Inevitability at the ballot box

More than a month left, with nowhere to go
By DEIRDRE FULTON  |  October 3, 2012

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Five weeks. Five weeks of polls, attack ads, debates, and stump speeches. Five weeks to watch Democrat Cynthia Dill try desperately to translate her progressive achievements into votes; to hear Republican Charlie Summers pit himself against President Barack Obama (and, oh yeah, the other candidates) by touting his conservative credentials; to listen to Independent Angus King catalog his accomplishments as governor of this state in the 1990s and early 2000s and attempt to make them relevant today. Five weeks to decide who will replace Republican senator Olympia Snowe in the US Senate.

If you've already got campaign fatigue, we don't blame you. And unfortunately, we don't see much change on the horizon.

Maine voters have six options, of which three are considered major contenders (for more on the other three, see sidebar, "The Outsiders"). There's Dill, the Democrat who won her party's nomination in June, a 47-year-old mother of two from Cape Elizabeth, a civil trial lawyer and state senator. She's currently polling around 12 percent, according to a recent Critical Insights poll published last week in the Portland Press Herald.

The Republican nominee is Summers, a Navy reservist who has served as a public-affairs officer in Iraq and Afghanistan. Secretary of State Summers, 53, worked as Snowe's state director from 1995 to 2004 and as the New England Regional Administrator for the US Small Business Administration after that; he has three children and holds about 28 percent in the polls. (He did not respond to multiple emails and calls from the Phoenix regarding this article.)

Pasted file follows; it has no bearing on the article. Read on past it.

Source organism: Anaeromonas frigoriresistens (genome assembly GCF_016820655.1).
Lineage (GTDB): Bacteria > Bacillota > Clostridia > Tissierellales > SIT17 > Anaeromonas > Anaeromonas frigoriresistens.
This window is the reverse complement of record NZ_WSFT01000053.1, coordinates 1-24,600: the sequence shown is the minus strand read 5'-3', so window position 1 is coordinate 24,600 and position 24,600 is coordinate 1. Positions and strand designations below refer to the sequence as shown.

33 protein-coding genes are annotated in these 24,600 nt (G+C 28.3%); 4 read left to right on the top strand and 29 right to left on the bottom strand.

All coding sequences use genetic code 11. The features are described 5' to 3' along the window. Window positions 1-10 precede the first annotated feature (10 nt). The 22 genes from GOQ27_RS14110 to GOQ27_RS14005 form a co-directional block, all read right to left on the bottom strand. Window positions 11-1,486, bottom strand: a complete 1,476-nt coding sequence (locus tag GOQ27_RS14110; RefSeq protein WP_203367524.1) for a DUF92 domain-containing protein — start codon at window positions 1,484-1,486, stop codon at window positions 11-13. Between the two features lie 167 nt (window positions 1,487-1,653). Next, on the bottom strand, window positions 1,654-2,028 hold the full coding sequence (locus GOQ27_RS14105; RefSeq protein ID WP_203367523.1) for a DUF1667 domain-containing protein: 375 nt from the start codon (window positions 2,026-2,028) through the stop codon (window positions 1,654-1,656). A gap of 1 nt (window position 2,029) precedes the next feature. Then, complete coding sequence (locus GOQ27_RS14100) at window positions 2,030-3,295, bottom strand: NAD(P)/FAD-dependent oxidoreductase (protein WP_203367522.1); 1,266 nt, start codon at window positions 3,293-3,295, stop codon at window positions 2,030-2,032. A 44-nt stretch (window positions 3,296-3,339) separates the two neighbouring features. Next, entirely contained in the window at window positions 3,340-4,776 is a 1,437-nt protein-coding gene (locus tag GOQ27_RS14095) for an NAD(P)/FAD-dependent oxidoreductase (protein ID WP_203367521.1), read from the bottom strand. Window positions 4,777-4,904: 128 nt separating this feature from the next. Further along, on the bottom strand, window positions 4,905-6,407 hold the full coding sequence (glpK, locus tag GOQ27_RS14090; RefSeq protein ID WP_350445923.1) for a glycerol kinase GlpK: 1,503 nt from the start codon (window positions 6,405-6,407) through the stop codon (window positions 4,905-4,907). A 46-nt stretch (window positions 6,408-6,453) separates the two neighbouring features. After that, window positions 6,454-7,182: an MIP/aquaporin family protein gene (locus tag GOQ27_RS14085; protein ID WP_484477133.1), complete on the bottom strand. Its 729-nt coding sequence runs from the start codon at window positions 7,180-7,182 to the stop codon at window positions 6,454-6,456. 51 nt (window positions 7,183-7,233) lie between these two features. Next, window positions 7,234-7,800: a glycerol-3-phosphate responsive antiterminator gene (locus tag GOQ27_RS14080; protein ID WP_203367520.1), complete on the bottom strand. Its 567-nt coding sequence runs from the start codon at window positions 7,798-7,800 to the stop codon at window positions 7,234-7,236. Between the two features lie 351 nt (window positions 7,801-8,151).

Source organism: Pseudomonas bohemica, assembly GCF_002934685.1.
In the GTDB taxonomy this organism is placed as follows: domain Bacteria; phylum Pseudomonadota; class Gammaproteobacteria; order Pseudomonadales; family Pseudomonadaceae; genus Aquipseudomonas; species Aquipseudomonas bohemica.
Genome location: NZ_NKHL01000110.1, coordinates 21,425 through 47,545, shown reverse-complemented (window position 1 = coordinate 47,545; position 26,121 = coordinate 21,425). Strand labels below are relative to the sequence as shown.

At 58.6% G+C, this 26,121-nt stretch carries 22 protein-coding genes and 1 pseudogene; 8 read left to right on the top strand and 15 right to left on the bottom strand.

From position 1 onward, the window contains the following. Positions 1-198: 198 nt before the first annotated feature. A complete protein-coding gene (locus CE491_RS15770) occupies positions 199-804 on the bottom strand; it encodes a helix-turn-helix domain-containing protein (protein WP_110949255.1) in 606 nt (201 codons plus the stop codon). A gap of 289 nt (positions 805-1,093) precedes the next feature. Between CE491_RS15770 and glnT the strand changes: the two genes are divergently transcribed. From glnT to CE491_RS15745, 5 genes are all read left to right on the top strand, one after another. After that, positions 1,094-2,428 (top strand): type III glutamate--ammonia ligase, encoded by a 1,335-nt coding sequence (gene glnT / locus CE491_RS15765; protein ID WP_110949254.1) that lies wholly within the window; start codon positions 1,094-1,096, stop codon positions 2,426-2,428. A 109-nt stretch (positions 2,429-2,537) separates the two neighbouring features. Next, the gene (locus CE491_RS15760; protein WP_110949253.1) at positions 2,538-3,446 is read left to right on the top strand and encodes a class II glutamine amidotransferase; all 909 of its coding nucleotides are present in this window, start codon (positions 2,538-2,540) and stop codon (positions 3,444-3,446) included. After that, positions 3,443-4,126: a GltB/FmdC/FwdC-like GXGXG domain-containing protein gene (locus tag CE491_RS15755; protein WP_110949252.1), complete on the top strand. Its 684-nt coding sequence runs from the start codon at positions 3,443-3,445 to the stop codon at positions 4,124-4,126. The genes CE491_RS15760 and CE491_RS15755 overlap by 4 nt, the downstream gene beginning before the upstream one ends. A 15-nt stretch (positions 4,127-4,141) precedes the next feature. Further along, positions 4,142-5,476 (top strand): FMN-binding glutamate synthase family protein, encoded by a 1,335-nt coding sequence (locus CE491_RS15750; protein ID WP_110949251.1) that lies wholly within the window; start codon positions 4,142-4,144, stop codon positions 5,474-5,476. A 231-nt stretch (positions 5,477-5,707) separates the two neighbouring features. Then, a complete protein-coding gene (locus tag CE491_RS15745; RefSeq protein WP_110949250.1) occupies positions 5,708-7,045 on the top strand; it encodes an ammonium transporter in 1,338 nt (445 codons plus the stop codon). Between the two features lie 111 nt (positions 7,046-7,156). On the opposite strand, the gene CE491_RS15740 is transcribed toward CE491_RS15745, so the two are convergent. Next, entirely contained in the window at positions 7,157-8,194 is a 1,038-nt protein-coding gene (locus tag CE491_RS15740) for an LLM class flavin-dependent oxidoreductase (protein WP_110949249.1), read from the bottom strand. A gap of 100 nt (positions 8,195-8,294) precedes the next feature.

And then there's Angus King, 68, former Independent governor of Maine (and former Democrat), who is currently leading in the polls at about 50 percent. The former MaineWatch host, who has worked on the business end of renewable energy development (including wind power) and has five children from two marriages, has not publicly declared which party he will caucus with if he does make it to Washington DC. In other words, he hasn't said whether he'll hang with Republicans or Democrats on Capitol Hill.

The race has not been particularly inspiring. One feels more inclined to grab a bowl of popcorn and observe the political machinations than to grab a ballot or campaign sign and do the work of democracy.

That said, this is a big race with big implications. That much is clear — several national publications have listed the Maine senate contest as one of the most important ones this year, given the precarious balance in the US Senate, where Democrats are hoping to maintain their fragile majority (the Senate currently comprises 51 Democrats, 2 Independents who caucus with the Dems, and 47 Republicans).

In addition to playing partisan chess, voters also have a reputation to uphold. For all her faults (and the Phoenix has outlined several over the years), Olympia Snowe was a widely respected here in Maine, and her successor has big shoes to fill. "For almost four decades, Olympia Snowe has served the people of the great state of Maine," the White House said in a February statement after Snowe announced her decision not to run for re-election. "From her unwavering support for our troops, to her efforts to reform Wall Street, to fighting for Maine's small businesses, Senator Snowe's career demonstrates how much can be accomplished when leaders from both parties come together to do the right thing for the American people."

Despite all this gravity, it's difficult to find much gravitas in this race.

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